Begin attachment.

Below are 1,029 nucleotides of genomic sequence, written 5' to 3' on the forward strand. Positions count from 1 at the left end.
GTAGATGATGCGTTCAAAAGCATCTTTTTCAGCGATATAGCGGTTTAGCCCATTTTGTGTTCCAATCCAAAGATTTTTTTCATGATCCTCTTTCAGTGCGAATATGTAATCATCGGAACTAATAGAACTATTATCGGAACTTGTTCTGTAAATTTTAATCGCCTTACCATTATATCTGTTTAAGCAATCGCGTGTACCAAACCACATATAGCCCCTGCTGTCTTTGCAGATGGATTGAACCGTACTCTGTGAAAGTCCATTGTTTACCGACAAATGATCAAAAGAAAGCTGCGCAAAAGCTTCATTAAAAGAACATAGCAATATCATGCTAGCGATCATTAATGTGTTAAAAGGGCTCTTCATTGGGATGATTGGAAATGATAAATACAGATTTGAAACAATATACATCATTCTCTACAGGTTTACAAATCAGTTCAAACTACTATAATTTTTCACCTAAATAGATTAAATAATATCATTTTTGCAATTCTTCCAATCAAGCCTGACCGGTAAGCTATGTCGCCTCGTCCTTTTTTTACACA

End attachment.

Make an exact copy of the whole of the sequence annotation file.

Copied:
Below are 1,029 nucleotides of genomic sequence, written 5' to 3' on the forward strand. Positions count from 1 at the left end.
GTAGATGATGCGTTCAAAAGCATCTTTTTCAGCGATATAGCGGTTTAGCCCATTTTGTGTTCCAATCCAAAGATTTTTTTCATGATCCTCTTTCAGTGCGAATATGTAATCATCGGAACTAATAGAACTATTATCGGAACTTGTTCTGTAAATTTTAATCGCCTTACCATTATATCTGTTTAAGCAATCGCGTGTACCAAACCACATATAGCCCCTGCTGTCTTTGCAGATGGATTGAACCGTACTCTGTGAAAGTCCATTGTTTACCGACAAATGATCAAAAGAAAGCTGCGCAAAAGCTTCATTAAAAGAACATAGCAATATCATGCTAGCGATCATTAATGTGTTAAAAGGGCTCTTCATTGGGATGATTGGAAATGATAAATACAGATTTGAAACAATATACATCATTCTCTACAGGTTTACAAATCAGTTCAAACTACTATAATTTTTCACCTAAATAGATTAAATAATATCATTTTTGCAATTCTTCCAATCAAGCCTGACCGGTAAGCTATGTCGCCTCGTCCTTTTTTTACACA